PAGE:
Is there any more worthless a sporting event than the NFL Pro Bowl game?
I mean, come on. It means absolutely nothing.
The players treat it more like a touch football scrimmage than an actual game and it doesn't even include the NFL's best players when it's held before a Super Bowl contest.
So many players beg off for various reasons when invited to play that it's a wonder the NFC and AFC rosters are filled for the game.
That said, NFL Commissioner Roger Goodell is considering dropping the game, maybe as early as this coming January.
That's the best news since the NFL penalized those involved in the New Orleans Saints' bounty program.
Goodell reportedly didn't like what he saw in the 2012 game, which the AFC won, 59-41. The quality of play - or lack of it - disturbed the commish.
Television ratings dropped 8.1 percent for the contest, as well, something that no doubt concerns the NFL's hierarchy.
Players largely treat the game as an interruption to a Hawaiian vacation for them and their families. About the same amount of effort goes into the game as hoisting a cold beverage underneath an umbrella at a Hawaiian beach.
No one wants to get hurt, either. Why risk injury in a meaningless showcase more for glamour than competition?
The physical play is a fraction of what normally goes on. Ever remember a safety jarring a receiver with a hard tackle in a Pro Bowl contest?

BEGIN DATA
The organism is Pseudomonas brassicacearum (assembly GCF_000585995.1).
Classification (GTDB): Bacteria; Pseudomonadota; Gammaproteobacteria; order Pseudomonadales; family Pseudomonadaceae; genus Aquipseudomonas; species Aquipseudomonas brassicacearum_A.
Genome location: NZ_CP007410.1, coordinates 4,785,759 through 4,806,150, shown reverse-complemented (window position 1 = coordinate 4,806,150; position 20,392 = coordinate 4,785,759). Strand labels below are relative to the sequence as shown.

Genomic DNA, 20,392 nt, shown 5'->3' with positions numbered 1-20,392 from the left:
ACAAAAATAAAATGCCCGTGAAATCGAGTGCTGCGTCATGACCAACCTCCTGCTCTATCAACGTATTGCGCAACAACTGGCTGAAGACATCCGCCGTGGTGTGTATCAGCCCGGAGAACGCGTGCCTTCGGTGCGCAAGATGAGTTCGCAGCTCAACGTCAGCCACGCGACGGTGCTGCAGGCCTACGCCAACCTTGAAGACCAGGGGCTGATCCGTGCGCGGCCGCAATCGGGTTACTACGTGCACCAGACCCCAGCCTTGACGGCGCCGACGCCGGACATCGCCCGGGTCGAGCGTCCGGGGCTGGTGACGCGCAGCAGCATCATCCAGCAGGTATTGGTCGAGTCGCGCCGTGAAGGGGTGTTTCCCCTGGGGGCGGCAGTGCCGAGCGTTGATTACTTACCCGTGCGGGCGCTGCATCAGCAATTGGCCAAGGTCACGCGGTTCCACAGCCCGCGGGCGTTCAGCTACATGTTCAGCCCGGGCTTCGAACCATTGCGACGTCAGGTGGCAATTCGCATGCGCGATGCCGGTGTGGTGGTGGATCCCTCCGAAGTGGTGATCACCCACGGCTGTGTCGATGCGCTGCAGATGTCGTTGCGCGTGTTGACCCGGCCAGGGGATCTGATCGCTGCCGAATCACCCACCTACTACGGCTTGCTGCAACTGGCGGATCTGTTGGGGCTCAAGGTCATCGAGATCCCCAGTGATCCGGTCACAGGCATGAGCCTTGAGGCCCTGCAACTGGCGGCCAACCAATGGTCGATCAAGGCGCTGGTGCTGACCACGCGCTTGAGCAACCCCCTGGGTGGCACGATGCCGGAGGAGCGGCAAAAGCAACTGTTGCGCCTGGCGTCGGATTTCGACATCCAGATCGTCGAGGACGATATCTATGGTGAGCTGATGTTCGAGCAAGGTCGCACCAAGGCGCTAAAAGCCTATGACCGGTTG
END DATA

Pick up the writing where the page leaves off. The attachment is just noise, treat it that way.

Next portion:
I didn't think so.
There's a trophy that goes to the winning team (who gets it and where does it go?) and a small payout - by NFL standards - of $50,000 to each winning team member and $25,000 to each losing player.
That's a fraction of what the supposedly "star" Pro Bowl players normally earn.
You don't see much defense played in either the NBA or NHL All-Star games, but at least, individual skills are in the forefront.
The games are also played in the middle of their seasons so most of the best players are available to suit up.
Perhaps baseball's All-Star game is the best among the four major sports. But so many players get a one-and-done appearance in the contest that they don't have much of a chance to shine.
Goodell should eliminate the NFL Pro Bowl contest. It's not much fun to watch.
Craig Remsburg can be reached at 906-228-2500, ext. 251. His email address is firstname.lastname@example.org.